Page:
Posted by Seamus on March 13, 2000 at 17:20:53:
In Reply to: Re: Respite at Fort Carlisle posted by Sgt. Toot on March 13, 2000 at 08:24:47:
: Dear Malcolm,
: Praise be that you are well. I just read your dispatch and was pleased to hear from you.Please be on constant guard with that Girty still about.
: I have heard after our meeting yesterday that I may indeed be travelling south to Fort Frederick in the late spring. It was good to see Seamus again. Col. Weiser has also told us that we will be sending a detachment to Augusta for a short time. I am hoping that I will be able to accompany Adjutant Kern to Augusta and return in time to head south.
: I will indeed alert my men to ask for the where abouts of Many Flags and Three Tales and if I come in contact with them to invite them to any comforts I can offer.
: I have not yet met your Aunt Maggie nor her husband but will
: endeavor to do so next time I am in the Allemangel area. My patrols keep us constantly busy and I can only hope that our powder and flints soon come!
: I must tell you what a delight the lass Nancy was. I believe Seamus would be a very happy man were he to take her as his bride. Time will tell.
: I fear that Col. Weiser did not appear well yesterday and I can only pray that whatever affliction was present be be relieved soon. We need his sound judgement.
: I must see to my men's needs so till next time, God's speed.
: At Fort Henry,
: Sgt. Toot
I have returned from the recent journey to Tulpehocken to Col. Weiser's home. The colonel, I regret to report, is not well. He was not able to join us in the drilling of the troops this time. My journey was uneventful, save for snow and rain, making an otherwise pleasant trip rather uncomfortable, especially for Nancy. She did not complain, however, and was roundly welcomed by the ladies of Weiser's Battalion, and made to feel quite at home. Along the way we encountered a young couple, Timothy and Gloria, who were going to the same place, so we asked them to travel with us. Timothy has designs on entering the King's service, and young Gloria has voiced no objection. He has seen the recruiting posters and is already spending the gold the recruiting officers are promising. Aah, the gullibility of youth! I tried, to no avail, to get him to rethink his plan, Cousin. I guess only the harsh reality of mortal combat will awaken him. I only hope it will not be too late for him, nor do I wish to see another young widow. Timothy has inquired as to whether I would take him to Ft. Frederick with me. I told him perhaps he best accompany me for a fortnight before he decides if he really wants a soldier's life. He agreed that it would be a great help to him to learn something about the woods,since he was raised in the town, and knew nothing of camp life at all.
We had left Fort Augusta and travelled to Montgomery's, and then crossed over the North Branch of the Susquehanna, travelling alongside it for some distance and through the Bear Gap. I had no word at all on Many Flags and Three Tales, Malcolm, during this part of the journey, having made inquiries of the inhabitants of the cabins were passed on the trail. We rested the horses at one of the cabins, a settler named Martin, and had a light meal. Nancy had brought some corn cakes and jerked venison, which we consumed quite readily, and washed it down with cold spring water which was flowing from the hillside in a torrent. The melting snow has saturated the ground here and water is plentiful.After descending Little Mountain below Bear gap, we crossed Mahanoy, Mahantango, and several smaller ranges below them and entered a broad valley known as Lebanon Valley. The weather cleared somewhat, and although it was quite windy, we encountered no further rain or snow. We continued on to Tulpehocken and thence to Weiser's. The settlements are becoming closer and closer down there, Malcolm. I am afraid it will not be many more years until we see our beautiful Susquehanna valley over run with people, too.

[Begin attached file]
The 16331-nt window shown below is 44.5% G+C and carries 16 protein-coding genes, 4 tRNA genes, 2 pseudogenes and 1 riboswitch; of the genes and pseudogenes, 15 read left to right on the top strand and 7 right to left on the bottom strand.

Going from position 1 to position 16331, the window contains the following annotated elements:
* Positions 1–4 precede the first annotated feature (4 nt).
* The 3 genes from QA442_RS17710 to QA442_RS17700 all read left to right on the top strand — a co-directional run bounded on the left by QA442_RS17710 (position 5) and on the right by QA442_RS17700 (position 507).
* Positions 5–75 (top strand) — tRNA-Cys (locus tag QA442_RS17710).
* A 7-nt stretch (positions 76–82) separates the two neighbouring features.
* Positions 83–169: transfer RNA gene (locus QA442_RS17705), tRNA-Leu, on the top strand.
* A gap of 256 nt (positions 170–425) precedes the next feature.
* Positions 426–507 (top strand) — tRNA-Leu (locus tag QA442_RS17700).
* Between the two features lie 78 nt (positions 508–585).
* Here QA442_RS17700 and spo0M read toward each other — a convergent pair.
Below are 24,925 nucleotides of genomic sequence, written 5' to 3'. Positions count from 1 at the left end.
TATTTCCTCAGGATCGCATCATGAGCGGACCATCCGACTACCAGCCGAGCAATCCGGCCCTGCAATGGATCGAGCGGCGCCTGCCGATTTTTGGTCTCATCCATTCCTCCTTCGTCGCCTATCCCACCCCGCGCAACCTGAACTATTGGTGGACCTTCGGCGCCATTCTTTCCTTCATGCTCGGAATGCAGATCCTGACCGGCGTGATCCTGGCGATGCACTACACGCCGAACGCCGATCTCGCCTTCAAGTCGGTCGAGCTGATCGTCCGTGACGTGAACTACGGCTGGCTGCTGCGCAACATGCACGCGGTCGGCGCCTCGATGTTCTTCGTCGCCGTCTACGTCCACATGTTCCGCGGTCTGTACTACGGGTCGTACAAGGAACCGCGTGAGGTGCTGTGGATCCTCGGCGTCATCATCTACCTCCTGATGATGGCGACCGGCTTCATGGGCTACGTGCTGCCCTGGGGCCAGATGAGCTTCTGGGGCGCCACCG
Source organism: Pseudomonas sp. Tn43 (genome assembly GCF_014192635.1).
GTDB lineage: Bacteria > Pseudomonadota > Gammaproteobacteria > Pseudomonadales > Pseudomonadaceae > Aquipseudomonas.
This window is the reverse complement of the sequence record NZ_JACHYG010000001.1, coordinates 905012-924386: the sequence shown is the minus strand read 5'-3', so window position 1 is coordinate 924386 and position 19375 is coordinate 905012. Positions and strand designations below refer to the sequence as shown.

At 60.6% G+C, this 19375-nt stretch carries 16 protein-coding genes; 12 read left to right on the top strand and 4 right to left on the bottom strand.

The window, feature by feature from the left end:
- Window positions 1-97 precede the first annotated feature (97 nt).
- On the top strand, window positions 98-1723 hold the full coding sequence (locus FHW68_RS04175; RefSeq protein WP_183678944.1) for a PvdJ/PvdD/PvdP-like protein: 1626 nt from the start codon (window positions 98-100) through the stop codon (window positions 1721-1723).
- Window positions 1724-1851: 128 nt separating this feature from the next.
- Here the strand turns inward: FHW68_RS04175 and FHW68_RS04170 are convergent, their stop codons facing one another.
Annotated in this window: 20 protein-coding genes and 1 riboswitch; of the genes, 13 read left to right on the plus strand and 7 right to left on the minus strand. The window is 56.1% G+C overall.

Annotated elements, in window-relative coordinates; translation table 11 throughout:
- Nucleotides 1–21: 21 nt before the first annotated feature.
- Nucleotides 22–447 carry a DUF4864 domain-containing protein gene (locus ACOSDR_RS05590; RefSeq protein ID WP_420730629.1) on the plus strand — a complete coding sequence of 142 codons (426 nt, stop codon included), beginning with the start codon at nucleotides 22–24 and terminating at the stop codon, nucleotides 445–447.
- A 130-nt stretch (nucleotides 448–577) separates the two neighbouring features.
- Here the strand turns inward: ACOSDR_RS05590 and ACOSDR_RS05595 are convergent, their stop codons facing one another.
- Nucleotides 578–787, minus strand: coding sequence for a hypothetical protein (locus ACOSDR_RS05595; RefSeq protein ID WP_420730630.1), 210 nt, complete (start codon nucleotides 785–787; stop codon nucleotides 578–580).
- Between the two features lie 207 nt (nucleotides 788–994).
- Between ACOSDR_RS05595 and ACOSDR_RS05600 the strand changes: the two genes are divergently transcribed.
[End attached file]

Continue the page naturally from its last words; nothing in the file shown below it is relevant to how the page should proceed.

Col. Weiser has a fine Battalion, with our old friend, Sgt. Toot, as its drill master. He has whipped his men into a fine force! Their red-faced green regimentals do cut an impressive figure during drill. I am sure they will be adequate to deal with the French and their heathen allies, should they be so foolish to venture this far east. The good Sgt. is going to come to Frederick with us, if he can get leave. He will be an asset, for sure! Because the colonel was ill, I met with his Aide, Major Ritchie, and gave him a report on the late Kittanning Expedition, He inquired as to circumstances in the West Branch Valley and when I told him of the continuing depredations, he assured me he would support us in every way he can with men and equipment should we need him. I am to report to Major, no, Colonel Burd at Augusta this information. I am sure he will be quite pleased. I cannot get used to the colonel's new rank! Since Col. Clapham resigned his commission over a flap with the Commissioners...something about them not paying the men, and Col. Clapham exhausting his own resources to pay them...and then not being reimbursed, I guess it broke Col. C.'s spirit.
We returned to Augusta today, arriving late this afternoon, and I must say, Nancy was quite an enjoyable travelling companion, as were Timothy and Gloria. I have sent young Timothy off to procure some leggings, moccasins, and a hunting shirt. I do not know where I am going to get him a rifle...But first things first. Just what I needed...first a woman, now a son! My regards to Captain Croy, and all my friends in the 77th! I am anxious to rendezvous with them at Fort Frederick.
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